The Robert Mueller report into Russian meddling in the 2016 United States presidential election has been released to the public. The redacted version of the special counsel’s report was also published online and released to members of Congress.
Throughout his investigations, Mueller secured the conviction of one Trump associate, while also obtaining guilty pleas from many others. The Mueller investigation also led to the indictment of many Russian nationals who reportedly interfered with the U.S. election.
Information that was redacted was done so to “protect grand jury material, intelligence sources and methods and ongoing investigations,” according to Attorney General William Barr.
The report is 448 pages.
In the introduction, Mueller notes:
“The Russian government interfered in the 2016 presidential election in sweeping and systematic fashion. Evidence of Russian government operations began to surface in mid-2016. In June, the Democratic National Committee and its cyber response team publicly announced that Russian hackers had compromised its computer network. Releases of hacked materials — hacks that public reporting soon attributed to the Russian government — began that same month. Additional releases followed in July through the organization WikiLeaks, with further releases in October and November.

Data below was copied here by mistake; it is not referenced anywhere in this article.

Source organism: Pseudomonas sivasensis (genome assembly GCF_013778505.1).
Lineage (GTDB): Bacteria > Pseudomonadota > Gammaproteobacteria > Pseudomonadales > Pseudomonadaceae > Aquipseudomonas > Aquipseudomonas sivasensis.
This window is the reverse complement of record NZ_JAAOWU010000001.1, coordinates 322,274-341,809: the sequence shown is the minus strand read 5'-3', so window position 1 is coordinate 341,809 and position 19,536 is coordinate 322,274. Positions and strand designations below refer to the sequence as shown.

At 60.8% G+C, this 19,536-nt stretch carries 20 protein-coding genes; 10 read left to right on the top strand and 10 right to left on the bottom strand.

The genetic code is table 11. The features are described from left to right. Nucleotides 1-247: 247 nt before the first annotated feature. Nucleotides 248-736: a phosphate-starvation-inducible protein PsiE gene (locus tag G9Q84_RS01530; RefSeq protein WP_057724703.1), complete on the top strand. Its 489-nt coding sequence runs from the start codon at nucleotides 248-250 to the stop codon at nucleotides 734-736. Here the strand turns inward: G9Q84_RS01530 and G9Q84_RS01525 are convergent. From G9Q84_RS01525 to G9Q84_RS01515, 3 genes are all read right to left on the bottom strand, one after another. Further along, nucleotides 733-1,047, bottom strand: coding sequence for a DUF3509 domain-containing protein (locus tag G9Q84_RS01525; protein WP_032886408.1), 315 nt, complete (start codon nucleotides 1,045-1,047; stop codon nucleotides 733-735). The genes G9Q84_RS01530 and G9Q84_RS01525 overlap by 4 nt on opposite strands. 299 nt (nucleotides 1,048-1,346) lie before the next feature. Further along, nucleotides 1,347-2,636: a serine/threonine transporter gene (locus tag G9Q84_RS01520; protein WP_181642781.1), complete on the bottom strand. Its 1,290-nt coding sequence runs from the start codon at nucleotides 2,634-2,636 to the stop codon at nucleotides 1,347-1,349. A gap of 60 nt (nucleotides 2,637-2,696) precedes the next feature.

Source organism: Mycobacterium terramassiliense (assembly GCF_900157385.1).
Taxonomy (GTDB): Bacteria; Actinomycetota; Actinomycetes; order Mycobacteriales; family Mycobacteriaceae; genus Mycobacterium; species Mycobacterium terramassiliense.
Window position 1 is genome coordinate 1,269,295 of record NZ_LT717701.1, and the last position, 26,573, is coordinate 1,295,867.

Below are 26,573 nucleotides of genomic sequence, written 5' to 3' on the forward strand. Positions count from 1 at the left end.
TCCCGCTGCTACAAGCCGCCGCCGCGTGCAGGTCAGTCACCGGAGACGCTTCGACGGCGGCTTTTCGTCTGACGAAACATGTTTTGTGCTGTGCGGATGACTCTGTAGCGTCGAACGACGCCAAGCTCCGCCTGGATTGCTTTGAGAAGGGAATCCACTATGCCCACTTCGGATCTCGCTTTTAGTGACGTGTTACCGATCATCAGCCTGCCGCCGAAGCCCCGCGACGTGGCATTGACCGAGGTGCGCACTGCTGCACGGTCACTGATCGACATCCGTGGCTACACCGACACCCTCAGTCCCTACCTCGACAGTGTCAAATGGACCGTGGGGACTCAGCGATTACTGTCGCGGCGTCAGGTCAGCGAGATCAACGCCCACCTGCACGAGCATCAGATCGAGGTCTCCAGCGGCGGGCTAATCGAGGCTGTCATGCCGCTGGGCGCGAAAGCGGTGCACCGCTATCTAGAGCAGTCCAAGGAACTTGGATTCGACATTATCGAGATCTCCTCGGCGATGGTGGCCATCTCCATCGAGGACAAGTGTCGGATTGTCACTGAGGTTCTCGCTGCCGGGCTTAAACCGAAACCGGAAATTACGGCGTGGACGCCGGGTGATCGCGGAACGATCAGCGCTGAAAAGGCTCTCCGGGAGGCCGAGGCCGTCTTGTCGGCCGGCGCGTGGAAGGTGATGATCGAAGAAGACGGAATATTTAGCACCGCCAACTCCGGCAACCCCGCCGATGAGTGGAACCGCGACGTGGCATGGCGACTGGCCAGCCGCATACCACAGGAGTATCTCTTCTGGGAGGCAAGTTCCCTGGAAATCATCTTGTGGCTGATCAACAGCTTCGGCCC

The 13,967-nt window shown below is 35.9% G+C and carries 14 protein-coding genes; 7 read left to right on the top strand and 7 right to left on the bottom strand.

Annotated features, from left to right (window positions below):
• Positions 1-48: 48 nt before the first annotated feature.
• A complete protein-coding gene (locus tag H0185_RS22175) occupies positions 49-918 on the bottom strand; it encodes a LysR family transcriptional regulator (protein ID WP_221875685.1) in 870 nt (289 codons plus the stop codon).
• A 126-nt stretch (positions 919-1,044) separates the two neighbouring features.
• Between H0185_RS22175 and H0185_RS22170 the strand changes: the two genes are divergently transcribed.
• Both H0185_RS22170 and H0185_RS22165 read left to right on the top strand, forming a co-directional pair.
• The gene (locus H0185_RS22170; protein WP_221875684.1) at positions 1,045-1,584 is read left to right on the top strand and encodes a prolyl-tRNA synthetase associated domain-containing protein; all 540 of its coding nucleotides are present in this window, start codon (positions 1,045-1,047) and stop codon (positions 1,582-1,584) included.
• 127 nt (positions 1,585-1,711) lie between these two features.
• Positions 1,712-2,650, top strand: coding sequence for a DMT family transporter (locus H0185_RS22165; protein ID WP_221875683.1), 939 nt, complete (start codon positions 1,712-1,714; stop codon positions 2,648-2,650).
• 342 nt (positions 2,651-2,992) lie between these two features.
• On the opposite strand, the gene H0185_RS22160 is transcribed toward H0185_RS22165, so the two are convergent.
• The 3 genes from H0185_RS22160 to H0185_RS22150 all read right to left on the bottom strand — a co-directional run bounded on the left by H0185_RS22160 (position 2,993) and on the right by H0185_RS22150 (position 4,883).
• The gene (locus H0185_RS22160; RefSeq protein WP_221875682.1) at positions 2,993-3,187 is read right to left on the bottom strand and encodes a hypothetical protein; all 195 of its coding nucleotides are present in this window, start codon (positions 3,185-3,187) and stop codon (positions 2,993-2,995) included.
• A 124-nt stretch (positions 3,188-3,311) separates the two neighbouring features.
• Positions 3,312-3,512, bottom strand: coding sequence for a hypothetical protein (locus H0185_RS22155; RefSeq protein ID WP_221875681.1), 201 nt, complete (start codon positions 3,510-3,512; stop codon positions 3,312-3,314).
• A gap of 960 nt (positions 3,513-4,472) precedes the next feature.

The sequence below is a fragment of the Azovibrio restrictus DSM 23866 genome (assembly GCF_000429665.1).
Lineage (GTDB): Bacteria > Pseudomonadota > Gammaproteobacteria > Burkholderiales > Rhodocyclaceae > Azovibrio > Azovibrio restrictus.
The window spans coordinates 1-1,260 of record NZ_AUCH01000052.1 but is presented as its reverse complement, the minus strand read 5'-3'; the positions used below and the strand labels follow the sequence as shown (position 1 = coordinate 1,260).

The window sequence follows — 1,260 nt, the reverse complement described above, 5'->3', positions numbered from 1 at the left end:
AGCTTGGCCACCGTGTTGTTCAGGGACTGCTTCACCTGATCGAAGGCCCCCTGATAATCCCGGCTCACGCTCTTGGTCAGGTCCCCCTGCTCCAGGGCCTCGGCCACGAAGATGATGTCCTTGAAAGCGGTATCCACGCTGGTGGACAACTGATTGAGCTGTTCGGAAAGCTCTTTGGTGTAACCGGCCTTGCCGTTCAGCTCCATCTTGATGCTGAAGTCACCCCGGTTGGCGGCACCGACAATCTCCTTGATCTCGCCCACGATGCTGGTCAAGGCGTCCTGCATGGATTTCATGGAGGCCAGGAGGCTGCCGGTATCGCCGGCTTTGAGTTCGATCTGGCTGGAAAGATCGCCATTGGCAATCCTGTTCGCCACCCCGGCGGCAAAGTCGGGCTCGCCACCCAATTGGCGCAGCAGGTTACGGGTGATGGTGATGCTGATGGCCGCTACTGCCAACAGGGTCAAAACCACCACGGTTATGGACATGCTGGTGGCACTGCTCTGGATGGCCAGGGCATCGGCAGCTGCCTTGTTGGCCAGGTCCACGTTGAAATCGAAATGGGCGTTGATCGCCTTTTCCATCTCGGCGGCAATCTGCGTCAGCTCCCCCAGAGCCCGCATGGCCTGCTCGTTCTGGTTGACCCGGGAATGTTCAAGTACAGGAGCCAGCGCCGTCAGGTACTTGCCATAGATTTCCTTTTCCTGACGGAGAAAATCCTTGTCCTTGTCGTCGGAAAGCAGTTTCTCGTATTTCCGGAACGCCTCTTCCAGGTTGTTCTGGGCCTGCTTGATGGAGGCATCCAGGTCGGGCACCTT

“In late July 2016, soon after WikiLeaks’ first release of stolen documents, a foreign government contacted the FBI about a May 2016 encounter with Trump Campaign foreign policy advisor George Papadopoulos. Papadopoulos had suggested to a representative of that foreign government that the Trump Campaign through the anonymous release of information damaging to Democratic presidential candidate Hillary Clinton. That information prompted the FBI on July 31, 2016, to open an investigation into whether individuals associated with the Trump Campaign were coordinating with the Russian government in its interference activities.”
That fall, two federal agencies announced that the Russians “directed recent compromises of emails from US persons and institutions, including US political organizations” and that “[t]hese thefts and disclosures are intended to interfere with the US election process.”
You can read the full Robert Mueller report online thanks to the U.S. Department of Justice or by downloading the file below.